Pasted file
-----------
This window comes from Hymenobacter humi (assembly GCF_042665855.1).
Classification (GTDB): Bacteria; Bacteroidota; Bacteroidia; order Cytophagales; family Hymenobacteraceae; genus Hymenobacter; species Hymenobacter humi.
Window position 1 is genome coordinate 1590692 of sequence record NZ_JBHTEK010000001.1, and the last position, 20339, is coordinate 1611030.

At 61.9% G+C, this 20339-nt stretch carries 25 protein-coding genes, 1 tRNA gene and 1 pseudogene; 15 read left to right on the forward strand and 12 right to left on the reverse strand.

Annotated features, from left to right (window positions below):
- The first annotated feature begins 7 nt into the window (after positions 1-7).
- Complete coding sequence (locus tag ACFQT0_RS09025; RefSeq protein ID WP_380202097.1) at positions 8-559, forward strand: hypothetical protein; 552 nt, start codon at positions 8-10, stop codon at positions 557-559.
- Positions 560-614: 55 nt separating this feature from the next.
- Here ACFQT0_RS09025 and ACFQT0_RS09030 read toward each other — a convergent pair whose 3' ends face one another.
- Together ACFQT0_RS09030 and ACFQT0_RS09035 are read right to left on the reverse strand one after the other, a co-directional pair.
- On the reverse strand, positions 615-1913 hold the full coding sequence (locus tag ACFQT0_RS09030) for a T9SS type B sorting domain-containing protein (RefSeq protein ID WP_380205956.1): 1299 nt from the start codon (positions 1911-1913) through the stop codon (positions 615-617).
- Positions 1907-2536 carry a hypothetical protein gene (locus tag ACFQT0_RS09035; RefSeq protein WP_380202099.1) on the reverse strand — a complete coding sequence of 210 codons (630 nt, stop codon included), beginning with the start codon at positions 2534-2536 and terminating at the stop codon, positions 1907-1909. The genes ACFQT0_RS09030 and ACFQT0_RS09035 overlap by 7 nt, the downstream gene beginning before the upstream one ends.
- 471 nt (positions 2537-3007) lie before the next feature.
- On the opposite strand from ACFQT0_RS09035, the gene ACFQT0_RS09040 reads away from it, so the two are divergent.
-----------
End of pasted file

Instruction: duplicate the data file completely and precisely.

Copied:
This window comes from Hymenobacter humi (assembly GCF_042665855.1).
Classification (GTDB): Bacteria; Bacteroidota; Bacteroidia; order Cytophagales; family Hymenobacteraceae; genus Hymenobacter; species Hymenobacter humi.
Window position 1 is genome coordinate 1590692 of sequence record NZ_JBHTEK010000001.1, and the last position, 20339, is coordinate 1611030.

At 61.9% G+C, this 20339-nt stretch carries 25 protein-coding genes, 1 tRNA gene and 1 pseudogene; 15 read left to right on the forward strand and 12 right to left on the reverse strand.

Annotated features, from left to right (window positions below):
- The first annotated feature begins 7 nt into the window (after positions 1-7).
- Complete coding sequence (locus tag ACFQT0_RS09025; RefSeq protein ID WP_380202097.1) at positions 8-559, forward strand: hypothetical protein; 552 nt, start codon at positions 8-10, stop codon at positions 557-559.
- Positions 560-614: 55 nt separating this feature from the next.
- Here ACFQT0_RS09025 and ACFQT0_RS09030 read toward each other — a convergent pair whose 3' ends face one another.
- Together ACFQT0_RS09030 and ACFQT0_RS09035 are read right to left on the reverse strand one after the other, a co-directional pair.
- On the reverse strand, positions 615-1913 hold the full coding sequence (locus tag ACFQT0_RS09030) for a T9SS type B sorting domain-containing protein (RefSeq protein ID WP_380205956.1): 1299 nt from the start codon (positions 1911-1913) through the stop codon (positions 615-617).
- Positions 1907-2536 carry a hypothetical protein gene (locus tag ACFQT0_RS09035; RefSeq protein WP_380202099.1) on the reverse strand — a complete coding sequence of 210 codons (630 nt, stop codon included), beginning with the start codon at positions 2534-2536 and terminating at the stop codon, positions 1907-1909. The genes ACFQT0_RS09030 and ACFQT0_RS09035 overlap by 7 nt, the downstream gene beginning before the upstream one ends.
- 471 nt (positions 2537-3007) lie before the next feature.
- On the opposite strand from ACFQT0_RS09035, the gene ACFQT0_RS09040 reads away from it, so the two are divergent.